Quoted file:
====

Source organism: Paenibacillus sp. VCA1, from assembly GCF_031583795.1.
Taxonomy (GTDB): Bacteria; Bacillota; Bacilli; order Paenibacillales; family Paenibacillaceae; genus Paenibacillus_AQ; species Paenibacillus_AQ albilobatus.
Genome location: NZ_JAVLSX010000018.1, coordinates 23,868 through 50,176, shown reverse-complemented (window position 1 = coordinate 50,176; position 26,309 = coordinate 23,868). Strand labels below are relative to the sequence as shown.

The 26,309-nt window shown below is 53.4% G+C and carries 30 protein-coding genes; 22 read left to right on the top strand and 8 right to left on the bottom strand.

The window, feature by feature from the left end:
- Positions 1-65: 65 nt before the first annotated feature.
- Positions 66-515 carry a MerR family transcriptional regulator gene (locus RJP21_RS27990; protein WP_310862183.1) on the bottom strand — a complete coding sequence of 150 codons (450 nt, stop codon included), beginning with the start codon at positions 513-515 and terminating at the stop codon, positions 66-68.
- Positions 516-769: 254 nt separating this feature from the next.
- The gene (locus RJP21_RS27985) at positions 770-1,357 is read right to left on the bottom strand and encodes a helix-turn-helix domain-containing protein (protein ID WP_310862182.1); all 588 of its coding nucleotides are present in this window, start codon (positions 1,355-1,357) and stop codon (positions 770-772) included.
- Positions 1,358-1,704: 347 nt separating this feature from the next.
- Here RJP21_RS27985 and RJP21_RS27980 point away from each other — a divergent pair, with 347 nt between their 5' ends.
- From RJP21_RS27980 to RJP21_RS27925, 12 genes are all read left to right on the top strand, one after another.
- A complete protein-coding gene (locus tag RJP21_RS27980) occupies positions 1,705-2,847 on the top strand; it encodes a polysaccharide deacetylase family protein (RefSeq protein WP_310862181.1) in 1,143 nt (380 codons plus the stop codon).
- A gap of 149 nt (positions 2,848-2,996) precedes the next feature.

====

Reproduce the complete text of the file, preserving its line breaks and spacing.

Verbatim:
Source organism: Paenibacillus sp. VCA1, from assembly GCF_031583795.1.
Taxonomy (GTDB): Bacteria; Bacillota; Bacilli; order Paenibacillales; family Paenibacillaceae; genus Paenibacillus_AQ; species Paenibacillus_AQ albilobatus.
Genome location: NZ_JAVLSX010000018.1, coordinates 23,868 through 50,176, shown reverse-complemented (window position 1 = coordinate 50,176; position 26,309 = coordinate 23,868). Strand labels below are relative to the sequence as shown.

The 26,309-nt window shown below is 53.4% G+C and carries 30 protein-coding genes; 22 read left to right on the top strand and 8 right to left on the bottom strand.

The window, feature by feature from the left end:
- Positions 1-65: 65 nt before the first annotated feature.
- Positions 66-515 carry a MerR family transcriptional regulator gene (locus RJP21_RS27990; protein WP_310862183.1) on the bottom strand — a complete coding sequence of 150 codons (450 nt, stop codon included), beginning with the start codon at positions 513-515 and terminating at the stop codon, positions 66-68.
- Positions 516-769: 254 nt separating this feature from the next.
- The gene (locus RJP21_RS27985) at positions 770-1,357 is read right to left on the bottom strand and encodes a helix-turn-helix domain-containing protein (protein ID WP_310862182.1); all 588 of its coding nucleotides are present in this window, start codon (positions 1,355-1,357) and stop codon (positions 770-772) included.
- Positions 1,358-1,704: 347 nt separating this feature from the next.
- Here RJP21_RS27985 and RJP21_RS27980 point away from each other — a divergent pair, with 347 nt between their 5' ends.
- From RJP21_RS27980 to RJP21_RS27925, 12 genes are all read left to right on the top strand, one after another.
- A complete protein-coding gene (locus tag RJP21_RS27980) occupies positions 1,705-2,847 on the top strand; it encodes a polysaccharide deacetylase family protein (RefSeq protein WP_310862181.1) in 1,143 nt (380 codons plus the stop codon).
- A gap of 149 nt (positions 2,848-2,996) precedes the next feature.